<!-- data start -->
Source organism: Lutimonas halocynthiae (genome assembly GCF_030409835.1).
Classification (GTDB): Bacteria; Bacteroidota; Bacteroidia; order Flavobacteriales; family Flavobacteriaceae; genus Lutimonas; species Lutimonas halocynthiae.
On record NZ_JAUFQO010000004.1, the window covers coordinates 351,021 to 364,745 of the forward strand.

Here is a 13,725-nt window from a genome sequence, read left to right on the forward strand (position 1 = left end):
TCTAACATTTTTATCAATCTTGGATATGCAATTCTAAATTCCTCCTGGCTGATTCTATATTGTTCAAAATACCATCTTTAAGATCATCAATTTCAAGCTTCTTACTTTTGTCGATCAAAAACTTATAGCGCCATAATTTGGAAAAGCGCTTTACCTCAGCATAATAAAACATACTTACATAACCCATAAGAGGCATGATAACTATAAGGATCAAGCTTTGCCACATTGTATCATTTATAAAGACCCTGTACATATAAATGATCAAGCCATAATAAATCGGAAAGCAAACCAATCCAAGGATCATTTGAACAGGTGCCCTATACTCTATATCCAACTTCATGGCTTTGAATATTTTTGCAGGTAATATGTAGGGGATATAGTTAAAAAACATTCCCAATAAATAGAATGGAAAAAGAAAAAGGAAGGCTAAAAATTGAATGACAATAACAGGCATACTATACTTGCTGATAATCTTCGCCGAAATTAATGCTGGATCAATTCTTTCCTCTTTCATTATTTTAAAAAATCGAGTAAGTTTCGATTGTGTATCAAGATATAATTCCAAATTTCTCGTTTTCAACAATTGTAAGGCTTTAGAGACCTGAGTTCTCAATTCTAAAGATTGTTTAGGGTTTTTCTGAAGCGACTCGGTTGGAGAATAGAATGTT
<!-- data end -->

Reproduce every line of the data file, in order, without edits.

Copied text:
Source organism: Lutimonas halocynthiae (genome assembly GCF_030409835.1).
Classification (GTDB): Bacteria; Bacteroidota; Bacteroidia; order Flavobacteriales; family Flavobacteriaceae; genus Lutimonas; species Lutimonas halocynthiae.
On record NZ_JAUFQO010000004.1, the window covers coordinates 351,021 to 364,745 of the forward strand.

Here is a 13,725-nt window from a genome sequence, read left to right on the forward strand (position 1 = left end):
TCTAACATTTTTATCAATCTTGGATATGCAATTCTAAATTCCTCCTGGCTGATTCTATATTGTTCAAAATACCATCTTTAAGATCATCAATTTCAAGCTTCTTACTTTTGTCGATCAAAAACTTATAGCGCCATAATTTGGAAAAGCGCTTTACCTCAGCATAATAAAACATACTTACATAACCCATAAGAGGCATGATAACTATAAGGATCAAGCTTTGCCACATTGTATCATTTATAAAGACCCTGTACATATAAATGATCAAGCCATAATAAATCGGAAAGCAAACCAATCCAAGGATCATTTGAACAGGTGCCCTATACTCTATATCCAACTTCATGGCTTTGAATATTTTTGCAGGTAATATGTAGGGGATATAGTTAAAAAACATTCCCAATAAATAGAATGGAAAAAGAAAAAGGAAGGCTAAAAATTGAATGACAATAACAGGCATACTATACTTGCTGATAATCTTCGCCGAAATTAATGCTGGATCAATTCTTTCCTCTTTCATTATTTTAAAAAATCGAGTAAGTTTCGATTGTGTATCAAGATATAATTCCAAATTTCTCGTTTTCAACAATTGTAAGGCTTTAGAGACCTGAGTTCTCAATTCTAAAGATTGTTTAGGGTTTTTCTGAAGCGACTCGGTTGGAGAATAGAATGTT